Category Archives: Wallace, Helen

I Pocket Bones (of a deer?)

by Helen Wallace

dropped beside an oak,
       a bulbous curve of hock,
a few hulled ribs,

and love how a socket swallows
       what isn’t there, the joint
unjoined.
                              Who was it
planted the maples
in perfect rows, straight

as a firing line?       And whose
        astonishing death,
their red eruptions?

Helen Wallace’s first collection of poems, Shimming the Glass House, won the Richard Snyder Prize and was published by Ashland Poetry Press, then received a Florida Book Award in 2008. Individual poems have been published in several journals/anthologies. She received her Ph.D. in English/Creative Writing from Florida State University, and is Assistant Professor of Creative Writing at Eckerd College where she teaches poetry and creative nonfiction.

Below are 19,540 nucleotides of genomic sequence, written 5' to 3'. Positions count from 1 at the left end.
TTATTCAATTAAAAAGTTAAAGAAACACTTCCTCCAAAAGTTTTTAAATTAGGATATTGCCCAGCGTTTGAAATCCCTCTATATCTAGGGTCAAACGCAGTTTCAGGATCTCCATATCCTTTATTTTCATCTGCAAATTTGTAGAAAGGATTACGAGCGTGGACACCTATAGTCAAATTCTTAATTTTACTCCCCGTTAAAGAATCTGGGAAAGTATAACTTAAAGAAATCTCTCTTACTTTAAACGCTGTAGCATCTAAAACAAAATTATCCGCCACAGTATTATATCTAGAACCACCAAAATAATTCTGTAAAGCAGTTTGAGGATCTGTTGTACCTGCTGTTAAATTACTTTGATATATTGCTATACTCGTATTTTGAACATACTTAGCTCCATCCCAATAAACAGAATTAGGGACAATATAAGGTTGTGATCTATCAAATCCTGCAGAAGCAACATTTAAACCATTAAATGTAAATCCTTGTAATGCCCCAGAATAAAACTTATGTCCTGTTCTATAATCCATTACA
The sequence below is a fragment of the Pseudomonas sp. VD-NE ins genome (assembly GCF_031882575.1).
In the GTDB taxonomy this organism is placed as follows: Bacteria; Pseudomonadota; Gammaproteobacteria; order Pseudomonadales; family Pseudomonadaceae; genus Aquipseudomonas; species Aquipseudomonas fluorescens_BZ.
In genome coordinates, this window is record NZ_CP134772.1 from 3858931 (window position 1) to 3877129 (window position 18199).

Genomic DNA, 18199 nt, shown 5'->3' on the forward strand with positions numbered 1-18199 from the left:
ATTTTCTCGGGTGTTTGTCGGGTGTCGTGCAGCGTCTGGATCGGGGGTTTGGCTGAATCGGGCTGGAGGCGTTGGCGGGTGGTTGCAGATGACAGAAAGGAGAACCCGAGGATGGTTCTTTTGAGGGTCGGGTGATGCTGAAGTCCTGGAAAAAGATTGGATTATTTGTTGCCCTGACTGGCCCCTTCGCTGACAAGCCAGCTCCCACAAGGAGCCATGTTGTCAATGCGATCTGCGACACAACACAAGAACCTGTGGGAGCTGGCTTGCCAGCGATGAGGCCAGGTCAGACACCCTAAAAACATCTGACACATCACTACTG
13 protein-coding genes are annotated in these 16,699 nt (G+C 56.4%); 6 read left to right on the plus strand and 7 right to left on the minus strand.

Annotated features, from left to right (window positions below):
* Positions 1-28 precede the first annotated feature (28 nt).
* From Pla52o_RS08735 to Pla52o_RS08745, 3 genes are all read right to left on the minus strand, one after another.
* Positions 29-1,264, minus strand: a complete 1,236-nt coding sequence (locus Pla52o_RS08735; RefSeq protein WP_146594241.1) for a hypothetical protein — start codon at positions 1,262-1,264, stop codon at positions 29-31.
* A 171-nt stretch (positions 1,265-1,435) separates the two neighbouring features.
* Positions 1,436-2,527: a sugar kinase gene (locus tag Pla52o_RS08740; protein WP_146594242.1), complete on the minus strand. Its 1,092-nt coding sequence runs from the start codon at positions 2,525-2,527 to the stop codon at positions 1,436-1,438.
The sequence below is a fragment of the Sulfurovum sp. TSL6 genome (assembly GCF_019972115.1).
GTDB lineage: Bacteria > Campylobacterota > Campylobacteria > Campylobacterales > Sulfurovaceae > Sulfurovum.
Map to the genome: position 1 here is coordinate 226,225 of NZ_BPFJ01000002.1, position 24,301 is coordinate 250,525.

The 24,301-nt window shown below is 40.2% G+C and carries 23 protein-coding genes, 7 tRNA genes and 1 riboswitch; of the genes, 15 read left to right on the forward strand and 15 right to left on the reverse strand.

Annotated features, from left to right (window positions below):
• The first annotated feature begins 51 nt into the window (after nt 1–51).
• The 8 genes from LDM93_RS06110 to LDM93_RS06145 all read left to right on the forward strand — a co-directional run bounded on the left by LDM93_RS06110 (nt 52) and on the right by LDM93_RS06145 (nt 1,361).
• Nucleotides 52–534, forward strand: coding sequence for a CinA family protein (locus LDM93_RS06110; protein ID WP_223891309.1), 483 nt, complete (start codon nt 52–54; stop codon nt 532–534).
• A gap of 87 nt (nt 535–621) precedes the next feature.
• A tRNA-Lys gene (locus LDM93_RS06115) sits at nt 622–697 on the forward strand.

What is the origin of “I Pocket Bones (of a deer?)”?

    While walking in the woods of western North Carolina I stumbled on a small pile of bones I couldn’t identify—the impetus for this poem. Often what I don’t know prompts writing. Red maples bursting along a path prodded the metaphor. To me, these images suggested what I think is the poem’s heart:
    1) our attempt to fight mortality/chaos; 2) our inability to prevail, and 3) the startling beauty in our mutual impermanence. At some point these “ideas” become the half-buried bones of the poem—I ask the images and music (flesh and blood) to take over. It’s through these, our shared matter, that I have the best chance of inviting a reader into my work.